Machining engines at BMW

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Angular heads help compensate bores in crankcases at BMW’s manufacturing plant

Compensating bores or pulsation holes, as they are called at BMW in Steyr/Austria, are bores running laterally in the crankshaft bearings of 6-cylinder gasoline engines.

To machine them, additional front-end holes would have to be drilled, which afterwards would have to be closed with screw plugs. A specially developed angular head by ROMAI, adapted to the tight space available within the crankcase, as well as to the high cutting forces, and the limitations of the automatic tool changer (ATC), makes this effort redundant.

The milling of the so-called pulsation holes on the crankcase is seen as one of the most challenging machining steps when manufacturing 6-cylinder gasoline engines. Pulsation holes are pressure compensation holes, which run laterally within the crankshaft bearings. To manufacture these in the conventional way, front-end holes have to be drilled on the crankcases from both sides across the whole chain casing.

As a tool, a three-stage spiral drill would be used. Apart from the effort of three additional bores, the front-end holes would have to be closed again in a downstream bolting station.

An alternative, but considerably more efficient method to drill these pulsation holes is the use of an angular head with a milling tool. However, the very small space between the crankcases makes this variation in processing a very elaborate process.

For this, ROMAI, specializing in rotational mechanics (with a focus on the development, construction, and production of customer-specific precision transmission gears for machine tools), which manufactures multi-spindle heads, angular heads and driven tools, developed and built an angular head designed for the application.

Apart from the extremely slender and long shape, minimum specifications concerning cutting forces and the occurring breakdown torque, as well as weight constraints due to the maximum possible feeder weight of the machine were part of the functional specifications. The external structural shape, or the measurements for angular head and the milling tool is set by an immersion depth of 221 mm with a width of 70 mm. The high cutting forces of the bore, measuring 31 mm in circumference, are created by grey cast iron (GG60) and aluminum machining, mixed machining, which, in the end, is completed with a milling tool which cuts across the middle. This requires a very strong design, which is reached through rigid taper roller bearings amongst other things. The forces from machining are absorbed by a HSK63 support and an additional three-point support on the side of the spindle.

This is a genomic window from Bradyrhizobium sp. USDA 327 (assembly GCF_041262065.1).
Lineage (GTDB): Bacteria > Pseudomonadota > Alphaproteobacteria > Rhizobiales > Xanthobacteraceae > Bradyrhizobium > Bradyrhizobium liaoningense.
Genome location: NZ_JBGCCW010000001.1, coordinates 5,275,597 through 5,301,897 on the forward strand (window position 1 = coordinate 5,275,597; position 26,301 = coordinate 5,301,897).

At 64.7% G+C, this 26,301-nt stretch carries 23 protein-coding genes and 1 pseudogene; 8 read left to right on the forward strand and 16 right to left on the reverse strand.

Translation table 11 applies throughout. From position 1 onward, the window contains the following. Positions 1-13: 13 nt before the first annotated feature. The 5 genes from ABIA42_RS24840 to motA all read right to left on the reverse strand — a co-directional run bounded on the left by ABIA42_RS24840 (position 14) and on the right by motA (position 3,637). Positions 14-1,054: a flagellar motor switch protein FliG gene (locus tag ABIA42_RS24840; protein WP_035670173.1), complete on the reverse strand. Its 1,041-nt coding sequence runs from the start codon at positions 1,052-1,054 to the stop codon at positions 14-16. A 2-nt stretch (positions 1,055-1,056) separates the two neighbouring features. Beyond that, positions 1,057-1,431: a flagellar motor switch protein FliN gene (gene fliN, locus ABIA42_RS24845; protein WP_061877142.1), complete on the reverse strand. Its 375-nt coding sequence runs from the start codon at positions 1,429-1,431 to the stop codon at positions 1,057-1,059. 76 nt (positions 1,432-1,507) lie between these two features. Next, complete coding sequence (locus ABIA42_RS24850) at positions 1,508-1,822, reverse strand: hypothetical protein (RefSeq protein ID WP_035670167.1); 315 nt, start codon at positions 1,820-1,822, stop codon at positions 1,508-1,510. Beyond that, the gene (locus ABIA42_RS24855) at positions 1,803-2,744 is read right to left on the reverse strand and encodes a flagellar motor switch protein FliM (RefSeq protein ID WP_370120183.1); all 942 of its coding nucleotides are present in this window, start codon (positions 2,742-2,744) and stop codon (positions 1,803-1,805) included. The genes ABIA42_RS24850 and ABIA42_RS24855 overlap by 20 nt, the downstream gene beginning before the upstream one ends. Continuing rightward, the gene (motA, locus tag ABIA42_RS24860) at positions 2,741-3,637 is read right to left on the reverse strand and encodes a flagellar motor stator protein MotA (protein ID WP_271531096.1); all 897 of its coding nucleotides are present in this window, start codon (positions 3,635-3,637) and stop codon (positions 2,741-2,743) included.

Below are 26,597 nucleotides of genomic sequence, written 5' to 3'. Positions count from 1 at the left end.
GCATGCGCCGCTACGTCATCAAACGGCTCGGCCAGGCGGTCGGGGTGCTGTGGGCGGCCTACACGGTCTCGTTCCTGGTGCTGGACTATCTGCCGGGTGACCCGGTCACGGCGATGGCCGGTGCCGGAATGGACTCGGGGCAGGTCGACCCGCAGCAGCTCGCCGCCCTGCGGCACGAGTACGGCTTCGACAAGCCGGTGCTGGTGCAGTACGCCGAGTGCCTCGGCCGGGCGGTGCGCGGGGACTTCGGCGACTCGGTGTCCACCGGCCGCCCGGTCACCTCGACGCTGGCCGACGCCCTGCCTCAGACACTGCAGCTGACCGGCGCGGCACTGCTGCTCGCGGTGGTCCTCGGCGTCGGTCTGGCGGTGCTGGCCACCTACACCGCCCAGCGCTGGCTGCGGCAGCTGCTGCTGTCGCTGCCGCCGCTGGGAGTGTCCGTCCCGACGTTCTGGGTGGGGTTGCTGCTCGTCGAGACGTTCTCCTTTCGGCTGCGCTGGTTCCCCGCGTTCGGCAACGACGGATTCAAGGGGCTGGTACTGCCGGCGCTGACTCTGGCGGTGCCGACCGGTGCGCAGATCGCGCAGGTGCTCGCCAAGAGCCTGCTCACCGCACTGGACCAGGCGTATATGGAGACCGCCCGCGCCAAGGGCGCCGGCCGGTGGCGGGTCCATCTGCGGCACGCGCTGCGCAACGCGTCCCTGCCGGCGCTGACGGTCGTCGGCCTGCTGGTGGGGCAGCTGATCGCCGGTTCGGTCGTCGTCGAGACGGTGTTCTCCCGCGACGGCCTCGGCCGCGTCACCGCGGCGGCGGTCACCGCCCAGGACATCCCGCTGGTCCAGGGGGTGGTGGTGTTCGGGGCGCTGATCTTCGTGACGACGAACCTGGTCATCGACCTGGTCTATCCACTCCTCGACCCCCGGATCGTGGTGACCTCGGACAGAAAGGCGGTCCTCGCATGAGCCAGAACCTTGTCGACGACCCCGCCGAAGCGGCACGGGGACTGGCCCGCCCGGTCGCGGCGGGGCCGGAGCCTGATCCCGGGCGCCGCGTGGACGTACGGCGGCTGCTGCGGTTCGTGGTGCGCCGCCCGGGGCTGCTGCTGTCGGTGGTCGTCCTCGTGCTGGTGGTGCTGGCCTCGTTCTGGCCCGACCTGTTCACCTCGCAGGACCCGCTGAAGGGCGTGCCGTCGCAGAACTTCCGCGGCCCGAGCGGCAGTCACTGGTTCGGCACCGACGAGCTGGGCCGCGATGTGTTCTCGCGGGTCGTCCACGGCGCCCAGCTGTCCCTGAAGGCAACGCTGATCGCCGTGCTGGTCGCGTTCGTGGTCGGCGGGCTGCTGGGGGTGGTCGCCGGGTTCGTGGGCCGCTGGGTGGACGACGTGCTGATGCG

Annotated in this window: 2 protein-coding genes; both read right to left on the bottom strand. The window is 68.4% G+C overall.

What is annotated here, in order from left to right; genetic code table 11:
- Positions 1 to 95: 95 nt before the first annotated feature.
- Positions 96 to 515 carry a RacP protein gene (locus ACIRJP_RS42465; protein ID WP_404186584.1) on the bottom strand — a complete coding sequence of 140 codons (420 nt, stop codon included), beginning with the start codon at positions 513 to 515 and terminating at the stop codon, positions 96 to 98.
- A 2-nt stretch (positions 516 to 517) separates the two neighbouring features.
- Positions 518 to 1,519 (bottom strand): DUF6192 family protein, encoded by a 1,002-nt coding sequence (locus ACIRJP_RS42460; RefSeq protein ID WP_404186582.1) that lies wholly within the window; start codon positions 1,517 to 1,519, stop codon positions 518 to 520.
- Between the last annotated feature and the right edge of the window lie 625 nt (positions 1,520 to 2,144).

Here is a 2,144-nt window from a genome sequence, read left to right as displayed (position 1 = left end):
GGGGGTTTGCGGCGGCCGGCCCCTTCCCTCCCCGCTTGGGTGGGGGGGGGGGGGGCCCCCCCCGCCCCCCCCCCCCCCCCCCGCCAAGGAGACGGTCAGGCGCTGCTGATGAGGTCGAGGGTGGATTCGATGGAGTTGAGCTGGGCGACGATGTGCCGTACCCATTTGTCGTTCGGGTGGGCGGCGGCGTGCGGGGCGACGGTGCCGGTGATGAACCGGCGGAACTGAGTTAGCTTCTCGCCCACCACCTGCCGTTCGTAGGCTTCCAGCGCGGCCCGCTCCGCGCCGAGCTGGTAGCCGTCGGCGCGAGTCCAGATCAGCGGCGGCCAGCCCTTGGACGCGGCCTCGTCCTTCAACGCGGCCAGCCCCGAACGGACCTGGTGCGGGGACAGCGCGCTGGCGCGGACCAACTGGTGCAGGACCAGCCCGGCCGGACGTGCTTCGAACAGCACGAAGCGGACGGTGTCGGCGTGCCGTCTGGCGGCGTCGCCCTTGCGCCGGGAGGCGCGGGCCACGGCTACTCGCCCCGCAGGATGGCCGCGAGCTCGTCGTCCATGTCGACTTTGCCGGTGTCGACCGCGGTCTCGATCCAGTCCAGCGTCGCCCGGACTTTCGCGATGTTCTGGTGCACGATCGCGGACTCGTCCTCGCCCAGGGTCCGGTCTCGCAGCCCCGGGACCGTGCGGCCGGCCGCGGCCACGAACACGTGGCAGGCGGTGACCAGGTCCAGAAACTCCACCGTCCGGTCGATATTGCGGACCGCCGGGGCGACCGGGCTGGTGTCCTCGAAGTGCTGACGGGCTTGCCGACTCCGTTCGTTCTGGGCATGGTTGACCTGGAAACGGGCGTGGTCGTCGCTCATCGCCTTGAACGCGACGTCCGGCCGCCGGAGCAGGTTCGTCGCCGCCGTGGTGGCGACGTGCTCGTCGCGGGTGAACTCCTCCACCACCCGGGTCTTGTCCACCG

Because of construction constraints, the maximum tool change weight of 8 kg had to be considered, as the tool change would otherwise not be automatically interchangeable via the tool magazine.

“Using ROMAI angular heads in our serial production has proved successful; the machining time could be reduced to a fraction in comparison with the conventional way of processing,” says Johann Buchinger from production planning of the BMW plant in Steyr.

In addition, the downstream bolting station, and in the end also the costs for the screw plugs, are saved. “The company ROMAI has clearly prevailed in the competition for quality with other competitors and has secured the necessary technical specifications for our serial production through intensive collaboration.” Buchinger sums up.

For more information on ROMAI, contact Mittman Inc.



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